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Employment laws limit when a motor carrier may approach a driver applicant about their criminal background.

Some criminal offenses remove an applicant from candidacy when the position involves:

  • Entrance into secured cargo areas at U.S. seaports,
  • Transportation of placarded hazardous materials,
  • Participation in customs’ Free and Secure Trade (FAST) initiative; and/or
  • Entrance into Canada.

Don’t let your eagerness to move forward in the hiring process result in claims of discrimination.

Ban-the-box laws

To know the restrictions placed on employers when inquiring about criminal history, you need to understand ban-the-box laws.

Over the past two decades several states – and many cities and counties – have passed ban-the-box legislation. The “box” refers to the little square on job application forms that applicants are asked to check if they have been convicted of a crime.

While many of these laws apply only to government (public) employers, a growing number apply to private employers as well.

All ban-the-box laws prohibit employers from asking applicants about criminal history on an initial job application. Some laws go further, however, specifying that employers must wait until after they have conducted an interview or made a conditional offer of employment before asking about criminal history.

The impetus behind ban-the-box or “fair chance” laws, was the idea that employers should consider a job candidate’s qualifications first — without the stigma of a criminal record.

Even in states that don't have ban-the-box laws for private employers, asking about criminal history and using it as a basis for denying employment can violate federal antidiscrimination laws. Thus, voluntarily banning the box is a best practice.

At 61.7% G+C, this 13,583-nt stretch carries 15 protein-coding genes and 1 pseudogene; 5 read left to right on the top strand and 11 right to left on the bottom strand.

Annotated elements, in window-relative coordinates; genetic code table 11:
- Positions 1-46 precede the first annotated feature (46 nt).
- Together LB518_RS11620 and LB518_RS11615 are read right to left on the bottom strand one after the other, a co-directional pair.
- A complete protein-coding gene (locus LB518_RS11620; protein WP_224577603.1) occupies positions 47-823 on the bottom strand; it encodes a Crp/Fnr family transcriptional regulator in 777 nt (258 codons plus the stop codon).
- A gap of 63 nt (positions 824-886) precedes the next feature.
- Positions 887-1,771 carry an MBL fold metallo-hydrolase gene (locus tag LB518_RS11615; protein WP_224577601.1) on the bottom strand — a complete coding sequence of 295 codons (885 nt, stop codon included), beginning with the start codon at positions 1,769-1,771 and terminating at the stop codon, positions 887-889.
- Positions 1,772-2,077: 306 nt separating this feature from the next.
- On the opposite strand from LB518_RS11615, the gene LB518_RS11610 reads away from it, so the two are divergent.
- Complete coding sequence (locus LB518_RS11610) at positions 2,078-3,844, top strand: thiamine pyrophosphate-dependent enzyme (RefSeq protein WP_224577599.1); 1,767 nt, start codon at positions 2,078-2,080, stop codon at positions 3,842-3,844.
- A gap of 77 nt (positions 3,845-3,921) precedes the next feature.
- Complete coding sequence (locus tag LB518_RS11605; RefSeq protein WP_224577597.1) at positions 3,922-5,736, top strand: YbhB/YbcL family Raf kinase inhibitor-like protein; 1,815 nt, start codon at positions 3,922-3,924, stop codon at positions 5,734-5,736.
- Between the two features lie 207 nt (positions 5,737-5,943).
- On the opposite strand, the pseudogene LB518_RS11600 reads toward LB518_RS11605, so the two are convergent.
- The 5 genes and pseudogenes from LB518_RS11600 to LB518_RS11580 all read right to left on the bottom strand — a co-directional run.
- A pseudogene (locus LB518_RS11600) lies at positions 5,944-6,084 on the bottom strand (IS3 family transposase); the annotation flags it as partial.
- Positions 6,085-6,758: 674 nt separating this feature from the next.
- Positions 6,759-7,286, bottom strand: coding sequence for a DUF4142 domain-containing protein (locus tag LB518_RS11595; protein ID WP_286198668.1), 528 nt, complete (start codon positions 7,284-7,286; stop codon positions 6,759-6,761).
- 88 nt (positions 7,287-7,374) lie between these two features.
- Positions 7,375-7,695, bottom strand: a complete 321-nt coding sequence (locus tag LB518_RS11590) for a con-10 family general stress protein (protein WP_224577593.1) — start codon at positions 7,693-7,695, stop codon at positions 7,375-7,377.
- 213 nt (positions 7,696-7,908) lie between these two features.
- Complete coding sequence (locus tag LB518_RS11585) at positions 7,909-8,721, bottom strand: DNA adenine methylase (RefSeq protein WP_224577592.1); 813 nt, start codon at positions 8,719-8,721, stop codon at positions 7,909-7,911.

Craft a detailed job description

The driver’s job description lays the foundation for the carrier’s expectations. Without it, an applicant could easily claim the carrier unfairly ruled them out.

If the position requires a security credential, it should be specified in the job description. You are not restricted from asking on the application whether someone currently holds:

  • A Transportation Worker Identification Credential (TWIC),
  • Hazmat endorsement (HME), and/or
  • Free and Secure Trade (FAST) card.

If the position requires entrance into Canada, this must be clearly indicated in the job description.

Best practices to speed up the process

It takes several weeks before a driver is issued or denied a TWIC, HME, or FAST card. Rather than wait for a final disposition, a motor carrier could request a criminal background history after a contingent offer of employment to see if the driver would qualify.

If the position will take the driver into Canada, the driver cannot have a felony. Canada views a driving-under-the-influence (DUI) conviction as a felony. A DUI could be discovered through the driver’s motor vehicle record (MVR). The MVR does not have the same restrictions as a criminal background check, so it can be requested at any point in the vetting process.

This same MVR could be used to determine if the driver holds a CDL with an active HME. In theory, a driver should pass a TWIC or FAST security threat assessment when holding a HME since the investigation is the same.

Those who don’t qualify

If a driver is unable to pass a federal background investigation to obtain a credential, or has disqualifying criminal offenses limiting assigned routes, the motor carrier may rescind a job offer.

The motor carrier could offer the driver a position, if one is available, that does not require a felony-free history. The motor carrier would have to put a note in the driver’s file regarding route assignments (e.g., no Canadian shipments) or commodities (i.e., no hazmat).

Key to remember: Motor carriers should wait until a contingent offer of employment before asking about criminal history.